As far as I know, this practice is mostly just limited to very large airlines in the U.S. The reason for this is that the airlines are so large that they'd literally run out of flight numbers in some of the allocated ranges. Usually the 9000 range is reserved for special flights (e.g. repositioning flights, or, as discussed in the answer to the linked question, when a different callsign is needed,) but other ranges are also reserved for things like codeshares onto the flights of partner airlines and for flights operated by regional carriers instead of by mainline.
For example, this post from this flyertalk thread lists the following ranges used by Delta observed by a frequent flier on that airline:
Shuttle America: upper 2000s to lower 3000s.
SkyWest: 4000s, 7000s
From personal experience, I've noticed that partner airline codeshares on Delta are usually up in the 8000 range (maybe also part of the 7000 range?) Delta has a lot of partner airline codeshares, so quite a lot of the flight numbers go to this. Delta mainline operates a lot of flights. According to Wikipedia, Delta mainline and its regional carriers operated 5,400 flights per day as of October 2016. Having only 3,000 flight numbers available to mainline means that they'd almost certainly not have enough if they didn't reuse some of the numbers.
In total, according to Delta, their route network, include partner airline flights, totals over 15,000 flights per day. There are only 10,000 possible flight numbers and, when the reserved 9000 range is removed from consideration, only 9,000 possible flight numbers (or 8,999 if "Delta Flight 0" isn't allocated, which I expect it isn't.) As more and more of Delta's partner flights are given codeshares to Delta flight numbers, it would be very easy to exhaust the entire range of possible flight numbers.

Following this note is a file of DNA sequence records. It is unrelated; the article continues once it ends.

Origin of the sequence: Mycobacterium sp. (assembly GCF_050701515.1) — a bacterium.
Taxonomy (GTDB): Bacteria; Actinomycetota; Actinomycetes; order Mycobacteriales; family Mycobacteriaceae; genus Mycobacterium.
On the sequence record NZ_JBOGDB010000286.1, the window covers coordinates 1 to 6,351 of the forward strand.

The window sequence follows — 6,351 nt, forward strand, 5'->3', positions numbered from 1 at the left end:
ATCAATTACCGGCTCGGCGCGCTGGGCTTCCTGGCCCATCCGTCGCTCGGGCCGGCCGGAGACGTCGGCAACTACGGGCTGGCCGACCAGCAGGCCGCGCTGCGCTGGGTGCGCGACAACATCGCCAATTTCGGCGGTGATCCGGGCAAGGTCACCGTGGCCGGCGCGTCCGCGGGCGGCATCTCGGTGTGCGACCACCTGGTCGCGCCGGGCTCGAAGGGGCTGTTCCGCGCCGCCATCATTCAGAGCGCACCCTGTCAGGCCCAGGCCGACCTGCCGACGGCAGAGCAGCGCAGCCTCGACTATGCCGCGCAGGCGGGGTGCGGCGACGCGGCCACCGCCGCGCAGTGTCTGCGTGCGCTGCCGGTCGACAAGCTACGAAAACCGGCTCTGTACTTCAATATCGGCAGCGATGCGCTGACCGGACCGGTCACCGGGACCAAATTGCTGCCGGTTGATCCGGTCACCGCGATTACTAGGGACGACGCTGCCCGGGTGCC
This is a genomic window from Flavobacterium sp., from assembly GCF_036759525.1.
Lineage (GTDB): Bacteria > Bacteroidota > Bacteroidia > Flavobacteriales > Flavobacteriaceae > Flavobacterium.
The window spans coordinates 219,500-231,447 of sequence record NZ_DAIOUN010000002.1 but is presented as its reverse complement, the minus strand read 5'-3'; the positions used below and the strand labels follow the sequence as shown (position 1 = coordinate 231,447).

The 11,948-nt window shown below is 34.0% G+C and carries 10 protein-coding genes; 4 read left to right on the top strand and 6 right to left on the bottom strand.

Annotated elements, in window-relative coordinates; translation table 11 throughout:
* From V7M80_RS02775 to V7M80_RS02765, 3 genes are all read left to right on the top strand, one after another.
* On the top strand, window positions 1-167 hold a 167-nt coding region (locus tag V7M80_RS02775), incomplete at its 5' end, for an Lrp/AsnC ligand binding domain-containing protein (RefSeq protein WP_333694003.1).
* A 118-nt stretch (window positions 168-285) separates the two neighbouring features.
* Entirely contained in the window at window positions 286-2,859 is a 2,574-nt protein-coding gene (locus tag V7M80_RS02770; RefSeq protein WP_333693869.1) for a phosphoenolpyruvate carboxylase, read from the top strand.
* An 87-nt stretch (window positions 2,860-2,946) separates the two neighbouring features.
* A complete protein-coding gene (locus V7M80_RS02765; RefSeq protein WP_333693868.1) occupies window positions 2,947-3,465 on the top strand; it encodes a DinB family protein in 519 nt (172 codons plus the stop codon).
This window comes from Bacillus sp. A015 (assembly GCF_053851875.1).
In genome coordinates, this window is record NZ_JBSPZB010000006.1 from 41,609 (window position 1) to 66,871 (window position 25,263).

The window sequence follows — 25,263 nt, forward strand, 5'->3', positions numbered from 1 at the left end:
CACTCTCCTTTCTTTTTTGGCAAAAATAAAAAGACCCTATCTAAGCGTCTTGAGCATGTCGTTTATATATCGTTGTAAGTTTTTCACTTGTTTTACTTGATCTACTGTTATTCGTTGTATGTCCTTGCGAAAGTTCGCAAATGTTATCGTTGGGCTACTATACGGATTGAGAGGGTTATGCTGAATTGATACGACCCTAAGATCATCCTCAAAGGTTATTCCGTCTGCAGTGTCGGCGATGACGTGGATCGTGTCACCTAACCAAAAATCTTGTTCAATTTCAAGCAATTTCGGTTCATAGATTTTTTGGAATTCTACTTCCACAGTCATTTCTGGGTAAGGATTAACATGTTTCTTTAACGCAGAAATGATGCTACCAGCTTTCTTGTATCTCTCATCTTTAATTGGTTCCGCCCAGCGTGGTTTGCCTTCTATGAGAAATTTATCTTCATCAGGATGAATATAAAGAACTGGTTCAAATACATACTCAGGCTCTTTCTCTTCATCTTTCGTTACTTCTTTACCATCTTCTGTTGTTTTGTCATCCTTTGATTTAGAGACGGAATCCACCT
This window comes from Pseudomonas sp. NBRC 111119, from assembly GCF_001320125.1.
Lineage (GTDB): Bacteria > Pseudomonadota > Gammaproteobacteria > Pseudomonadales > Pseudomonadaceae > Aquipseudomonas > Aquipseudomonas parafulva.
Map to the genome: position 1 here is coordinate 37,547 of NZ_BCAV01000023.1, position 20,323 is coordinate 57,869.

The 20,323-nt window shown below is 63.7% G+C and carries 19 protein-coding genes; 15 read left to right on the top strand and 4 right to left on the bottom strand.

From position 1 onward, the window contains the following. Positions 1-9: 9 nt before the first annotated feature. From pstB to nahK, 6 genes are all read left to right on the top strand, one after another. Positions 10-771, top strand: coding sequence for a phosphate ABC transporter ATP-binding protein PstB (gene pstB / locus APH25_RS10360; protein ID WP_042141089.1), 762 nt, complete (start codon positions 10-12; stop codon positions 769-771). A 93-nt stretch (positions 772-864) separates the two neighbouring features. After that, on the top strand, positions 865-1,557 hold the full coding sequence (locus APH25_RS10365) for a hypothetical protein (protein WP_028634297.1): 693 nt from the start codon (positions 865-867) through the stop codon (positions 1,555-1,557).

An additional reason (possibly more relevant historically than today) is that it allows the airline to have a "direct" service to a city it doesn't actually fly to non-stop. Nowadays, people commonly use the term "direct flight" to mean "non-stop flight," but that's not the technical use of the term in airline-speak. The term "direct flight" really just means "we have a flight that gets you from A to B, but it might stop in C and D along the way."
Back in the day, this made more sense, as it wasn't as common for aircraft to have enough range to connect cities non-stop. So, a flight from New York to Seoul, for example, would typically stop in Anchorage to refuel before crossing the Pacific. Going even farther back, the first trans-Pacific flight (from San Francisco to Manila) had stops in Honolulu, Midway, Wake Island, and Guam. Since almost all of the passengers were going from San Francisco to Manila (not to, say, Wake Island or Midway, which were previously uninhabited,) it made sense to have a single flight number rather than using a different one for each segment. Nowadays, however, due to the much longer range of aircraft, there's not as much need for 'direct' flights with stops.
Pan-Am's SFO-MNL route via HNL, Midway, Wake, and Guam